This scenic byway goes along the Gunnison National Forest and the backside of the Black Canyon of the Gunnison National Park. From the drive you can start to see the 2,000 feet deep canyon made by the dark metamorphic rock of the Gunnison Uplift, and the Gunnison River below. Contrasted with bright yellow and orange aspens, this was absolutely stunning. We weren’t the only ones to make the detour mistake, so there were tons of fellow travelers stopped and gawking at this landscape. We were in awe the entire detour but also were trying to make up for lost time, so we didn’t have time to stop if we still wanted to get to Creede in the daylight.
The rest of the drive to Creede took us on Colorado Highway 149 through Lake City, which got us into some higher elevation above 11,000 feet, and we even got a little bit of snow going over Slumgullian Pass. The surrounding peaks had gotten snow overnight, and from the pass we were on we could see the snow capped 14ers behind all the yellow aspens. Some patches of aspens at this elevation had already peaked due to the recent snowfall, but it was still absolutely breathtaking.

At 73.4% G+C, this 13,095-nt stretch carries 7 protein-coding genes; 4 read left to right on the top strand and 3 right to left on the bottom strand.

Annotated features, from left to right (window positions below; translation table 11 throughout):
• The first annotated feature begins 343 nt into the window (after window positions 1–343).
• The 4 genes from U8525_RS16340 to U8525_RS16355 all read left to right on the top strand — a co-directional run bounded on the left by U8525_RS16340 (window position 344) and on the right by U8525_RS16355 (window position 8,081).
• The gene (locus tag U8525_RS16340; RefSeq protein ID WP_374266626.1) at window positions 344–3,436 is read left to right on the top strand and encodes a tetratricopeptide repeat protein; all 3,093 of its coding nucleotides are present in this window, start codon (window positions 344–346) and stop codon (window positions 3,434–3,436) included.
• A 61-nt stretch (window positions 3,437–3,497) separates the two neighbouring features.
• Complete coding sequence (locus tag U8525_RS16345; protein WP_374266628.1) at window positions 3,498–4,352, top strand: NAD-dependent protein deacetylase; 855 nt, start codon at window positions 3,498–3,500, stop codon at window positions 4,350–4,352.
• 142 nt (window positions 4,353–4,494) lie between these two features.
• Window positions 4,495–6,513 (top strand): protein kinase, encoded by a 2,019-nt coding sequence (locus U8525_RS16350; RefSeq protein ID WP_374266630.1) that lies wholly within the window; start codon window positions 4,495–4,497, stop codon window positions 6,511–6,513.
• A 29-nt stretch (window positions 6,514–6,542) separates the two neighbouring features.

North of Creede we passed a sign for the North Clear Creek Falls, which is a highly photographed waterfall in southern Colorado, but we’ve never been to it because we’ve never driven anywhere near it. We had it in the back of our minds to check it out because we knew it was near Creede but didn’t end up doing the research ahead of time to know where it was. We blew past the turn off, and I had just a smidge of service to look it up, and learned it’s only a quarter mile off the highway and would totally be worth it to go check out. So we whipped a U-Turn and went back! You’d never know there was a waterfall right next to the highway because it seems like you are driving through a flat valley. The valley actually drops off at the waterfall though, and the waterfall flows away from the highway. The creek seemed dry, so we weren’t sure how much of a view we’d get anyway.
It’s a popular spot, so theres a decent sized parking lot with a few RV spots. Only a couple other cars were there when we stopped, since it was so cold out and getting late. There’s an overlook with a fenced ledge that you can walk to within a couple hundred feet, and look down over the creek below. The best view is if you take the short path behind the parking lot and get the wider view of the whole falls and surrounding cliffs. It’s free to go see, so this is definitely worth a stop if you are in the area.